Skip directly to search Skip directly to A to Z list Skip directly to site content
CDC Home

Vaccination Coverage Among Children Entering School --- United States, 2003--04 School Year

One of the national health objectives for 2010 is to sustain >95% vaccination coverage among children in kindergarten through first grade (objective 14-23) (1). To determine the percentage of vaccination coverage among children entering kindergarten, data on vaccination coverage were analyzed from reports submitted to the National Immunization Program by states, the District of Columbia (DC)*, and eight current or former U.S. territories for the 2003--04 school year. This report summarizes the results of that analysis, which determined that coverage for all vaccines except hepatitis B (HepB) and varicella was reported at >90% in 45 areas. However, the vaccines required in each reporting area and the methods for surveying kindergarten-aged children vary substantially; in seven states, <20% of eligible children were surveyed. The wide variations in survey populations underscore the need for CDC to continue working with immunization programs in states, DC, and current or former territories to improve survey methods and automate reporting of data.

For the 2003--04 school year, all states except one submitted reports of vaccination coverage levels for children entering kindergarten. Fifty reports included coverage for poliovirus vaccine, diphtheria and tetanus toxoids and pertussis vaccine, diphtheria and tetanus toxoids and acellular pertussis vaccine, or diphtheria and tetanus toxoids (DTP/DTaP/DT), measles vaccine, and rubella vaccines; 49 reports included coverage for mumps vaccine (Table 1). Coverage for HepB vaccine was included in 43 reports, and coverage for varicella vaccine was included in 33 state reports. DC reported on all of the vaccination coverages. When determining coverage, up-to-date (UTD) status was used rather than number of doses because the doses required to be UTD vary depending on timing of vaccinations, area requirements regarding number of doses, and brand of vaccines.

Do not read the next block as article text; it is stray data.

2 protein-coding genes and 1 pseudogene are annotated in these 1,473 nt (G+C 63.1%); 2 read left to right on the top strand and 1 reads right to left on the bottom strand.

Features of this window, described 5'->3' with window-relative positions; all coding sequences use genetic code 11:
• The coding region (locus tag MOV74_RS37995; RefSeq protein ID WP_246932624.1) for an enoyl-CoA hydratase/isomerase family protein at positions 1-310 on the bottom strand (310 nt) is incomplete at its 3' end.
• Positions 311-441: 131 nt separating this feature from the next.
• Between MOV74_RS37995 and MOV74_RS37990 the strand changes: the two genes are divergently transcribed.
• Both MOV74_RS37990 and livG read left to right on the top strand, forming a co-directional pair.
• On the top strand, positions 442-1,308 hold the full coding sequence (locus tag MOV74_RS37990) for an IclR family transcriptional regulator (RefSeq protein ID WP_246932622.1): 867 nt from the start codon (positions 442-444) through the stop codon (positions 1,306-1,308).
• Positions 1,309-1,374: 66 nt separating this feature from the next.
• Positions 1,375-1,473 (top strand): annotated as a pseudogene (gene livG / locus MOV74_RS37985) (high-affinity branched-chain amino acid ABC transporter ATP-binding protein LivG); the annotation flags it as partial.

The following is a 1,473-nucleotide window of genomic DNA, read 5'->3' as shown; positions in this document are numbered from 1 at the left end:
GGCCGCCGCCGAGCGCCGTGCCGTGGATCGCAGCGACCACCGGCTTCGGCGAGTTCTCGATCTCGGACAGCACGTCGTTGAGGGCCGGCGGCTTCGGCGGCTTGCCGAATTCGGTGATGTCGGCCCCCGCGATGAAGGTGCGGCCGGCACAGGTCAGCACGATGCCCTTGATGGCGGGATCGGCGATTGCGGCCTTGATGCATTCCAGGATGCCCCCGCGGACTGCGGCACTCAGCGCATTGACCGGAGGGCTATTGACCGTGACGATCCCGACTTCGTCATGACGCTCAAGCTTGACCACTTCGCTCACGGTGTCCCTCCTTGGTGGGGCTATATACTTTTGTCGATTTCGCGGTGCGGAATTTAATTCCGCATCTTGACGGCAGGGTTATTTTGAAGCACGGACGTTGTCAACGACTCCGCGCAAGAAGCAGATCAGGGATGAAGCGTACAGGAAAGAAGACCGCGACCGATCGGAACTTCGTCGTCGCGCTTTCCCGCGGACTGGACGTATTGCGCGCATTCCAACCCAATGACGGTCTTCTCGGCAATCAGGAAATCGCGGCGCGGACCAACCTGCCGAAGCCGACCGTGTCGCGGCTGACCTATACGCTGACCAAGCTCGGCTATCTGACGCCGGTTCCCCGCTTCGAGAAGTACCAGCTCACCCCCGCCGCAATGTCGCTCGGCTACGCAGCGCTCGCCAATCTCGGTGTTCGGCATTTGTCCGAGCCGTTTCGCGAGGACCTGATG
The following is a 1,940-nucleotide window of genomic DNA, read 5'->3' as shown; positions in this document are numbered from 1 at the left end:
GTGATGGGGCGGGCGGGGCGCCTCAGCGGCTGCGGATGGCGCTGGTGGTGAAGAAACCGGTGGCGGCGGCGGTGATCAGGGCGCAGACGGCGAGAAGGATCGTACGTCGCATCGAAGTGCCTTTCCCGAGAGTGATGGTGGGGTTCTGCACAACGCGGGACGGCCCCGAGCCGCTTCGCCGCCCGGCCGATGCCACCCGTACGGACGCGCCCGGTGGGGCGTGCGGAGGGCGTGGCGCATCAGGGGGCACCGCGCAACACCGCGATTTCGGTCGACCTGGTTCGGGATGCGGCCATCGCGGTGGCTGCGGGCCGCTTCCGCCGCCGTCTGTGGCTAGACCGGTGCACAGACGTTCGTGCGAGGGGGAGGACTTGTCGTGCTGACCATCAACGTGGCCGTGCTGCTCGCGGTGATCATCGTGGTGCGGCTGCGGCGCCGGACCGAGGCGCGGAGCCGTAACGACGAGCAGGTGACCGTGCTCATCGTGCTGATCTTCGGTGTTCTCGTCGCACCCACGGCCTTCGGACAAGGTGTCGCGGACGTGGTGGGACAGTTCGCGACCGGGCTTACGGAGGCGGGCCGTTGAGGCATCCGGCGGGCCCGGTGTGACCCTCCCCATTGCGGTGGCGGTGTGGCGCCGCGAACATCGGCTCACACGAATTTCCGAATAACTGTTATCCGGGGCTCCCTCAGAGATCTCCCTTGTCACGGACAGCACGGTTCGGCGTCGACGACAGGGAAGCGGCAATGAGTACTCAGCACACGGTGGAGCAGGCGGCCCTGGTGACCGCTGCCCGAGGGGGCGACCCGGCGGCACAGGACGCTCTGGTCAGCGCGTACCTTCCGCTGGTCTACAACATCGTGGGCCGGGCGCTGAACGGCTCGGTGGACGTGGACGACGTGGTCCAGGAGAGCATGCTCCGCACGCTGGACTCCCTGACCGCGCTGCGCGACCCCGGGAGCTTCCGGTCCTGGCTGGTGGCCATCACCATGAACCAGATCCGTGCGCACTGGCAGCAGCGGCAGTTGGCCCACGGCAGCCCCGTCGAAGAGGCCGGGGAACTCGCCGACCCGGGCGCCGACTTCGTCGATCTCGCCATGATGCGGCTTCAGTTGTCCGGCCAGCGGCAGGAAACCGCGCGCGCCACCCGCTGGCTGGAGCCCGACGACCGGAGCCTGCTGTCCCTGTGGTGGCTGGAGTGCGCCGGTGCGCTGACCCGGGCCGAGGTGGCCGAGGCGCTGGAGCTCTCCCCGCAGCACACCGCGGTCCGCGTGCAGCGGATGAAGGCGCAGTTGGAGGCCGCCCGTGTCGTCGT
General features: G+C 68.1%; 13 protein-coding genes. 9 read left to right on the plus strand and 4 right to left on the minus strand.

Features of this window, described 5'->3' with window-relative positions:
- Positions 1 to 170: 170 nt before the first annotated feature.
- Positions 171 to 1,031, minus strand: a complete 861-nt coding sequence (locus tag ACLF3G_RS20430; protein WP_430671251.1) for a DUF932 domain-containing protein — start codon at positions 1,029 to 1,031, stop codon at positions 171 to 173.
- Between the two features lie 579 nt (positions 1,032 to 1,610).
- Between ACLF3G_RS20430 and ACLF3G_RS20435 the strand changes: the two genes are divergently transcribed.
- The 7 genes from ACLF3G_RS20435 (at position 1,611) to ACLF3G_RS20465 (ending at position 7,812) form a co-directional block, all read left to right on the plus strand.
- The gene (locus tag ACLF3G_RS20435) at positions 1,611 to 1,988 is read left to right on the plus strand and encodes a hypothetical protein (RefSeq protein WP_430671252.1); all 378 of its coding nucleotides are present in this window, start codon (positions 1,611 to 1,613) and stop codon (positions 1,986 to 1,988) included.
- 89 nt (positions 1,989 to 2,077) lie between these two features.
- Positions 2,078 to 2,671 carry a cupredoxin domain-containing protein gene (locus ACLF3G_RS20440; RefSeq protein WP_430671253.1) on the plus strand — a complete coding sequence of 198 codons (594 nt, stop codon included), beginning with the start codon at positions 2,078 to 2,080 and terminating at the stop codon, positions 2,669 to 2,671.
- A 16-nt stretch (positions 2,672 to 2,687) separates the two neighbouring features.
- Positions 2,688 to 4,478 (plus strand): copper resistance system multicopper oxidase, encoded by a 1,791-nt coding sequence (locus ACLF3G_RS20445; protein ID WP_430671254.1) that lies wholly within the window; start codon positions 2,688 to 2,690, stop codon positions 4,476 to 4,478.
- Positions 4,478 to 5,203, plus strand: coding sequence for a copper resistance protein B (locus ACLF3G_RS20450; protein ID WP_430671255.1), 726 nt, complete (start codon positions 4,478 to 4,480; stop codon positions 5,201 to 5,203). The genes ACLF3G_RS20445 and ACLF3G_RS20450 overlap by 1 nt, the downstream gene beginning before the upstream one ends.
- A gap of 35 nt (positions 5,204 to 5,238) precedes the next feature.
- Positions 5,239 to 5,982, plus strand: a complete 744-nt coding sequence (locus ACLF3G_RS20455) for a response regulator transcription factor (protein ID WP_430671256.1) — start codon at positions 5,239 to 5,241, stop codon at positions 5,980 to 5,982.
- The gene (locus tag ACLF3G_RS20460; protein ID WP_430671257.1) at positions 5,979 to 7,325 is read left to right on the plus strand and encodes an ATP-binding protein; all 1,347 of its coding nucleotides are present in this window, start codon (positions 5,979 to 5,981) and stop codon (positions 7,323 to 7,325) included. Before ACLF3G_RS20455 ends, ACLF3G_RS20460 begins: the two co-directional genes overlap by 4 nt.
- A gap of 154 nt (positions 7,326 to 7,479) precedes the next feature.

The number of state reports based on 100% of children entering kindergarten increased from 18 in the 2002--03 school year to 22 in 2003--04 (2). In an additional 21 states, coverage was assessed in surveys of >80% of eligible children. In the remaining seven states, coverage was assessed in surveys of <20% of eligible children (range: 0.5%--18.5%). National estimates of coverage were calculated by weighting each state's coverage estimate by the size of the state's kindergarten enrollment.

Coverage for all vaccines except HepB and varicella was reported at 90%--95% in 16 (31.3%) states and at >95% in 29 (56.9%) states (Table 1). Nationally, coverage was reported at >95% for all vaccines except varicella, for which coverage was 93.3%.

Five (63%) of the eight current or former U.S. territories reported data for the 2003--04 school year. All five reports included coverage for poliovirus vaccine, DTP/DTaP/DT vaccine, and vaccines for measles, mumps, rubella, and HepB (Table 2). Two territories reported coverage for 1 dose of varicella vaccine. The percentage of children surveyed by the current or former U.S. territories ranged from 10.0% to 100.0%. Coverage for all vaccines except DTP/DTaP/DT vaccine was reported to be >86%.

Reported by: B Lyons, MPH, C Stanwyck, PhD, Immunization Svcs Div; M McCauley, MTSC, National Immunization Program, CDC.

Editorial Note:

CDC has increased efforts to help states and current or former U.S. territories collect and report data on vaccination coverage among children entering school by providing a new online reporting system, available since the 2002--03 school year. Anecdotal reports from states indicate that the online reporting system, which automates data management and calculation tasks, has made it easier for states to report their coverage. CDC also has encouraged greater standardization of reporting; unlike previous reports, this report is based only on coverage among children entering kindergarten, rather than on a mix of those children and first graders.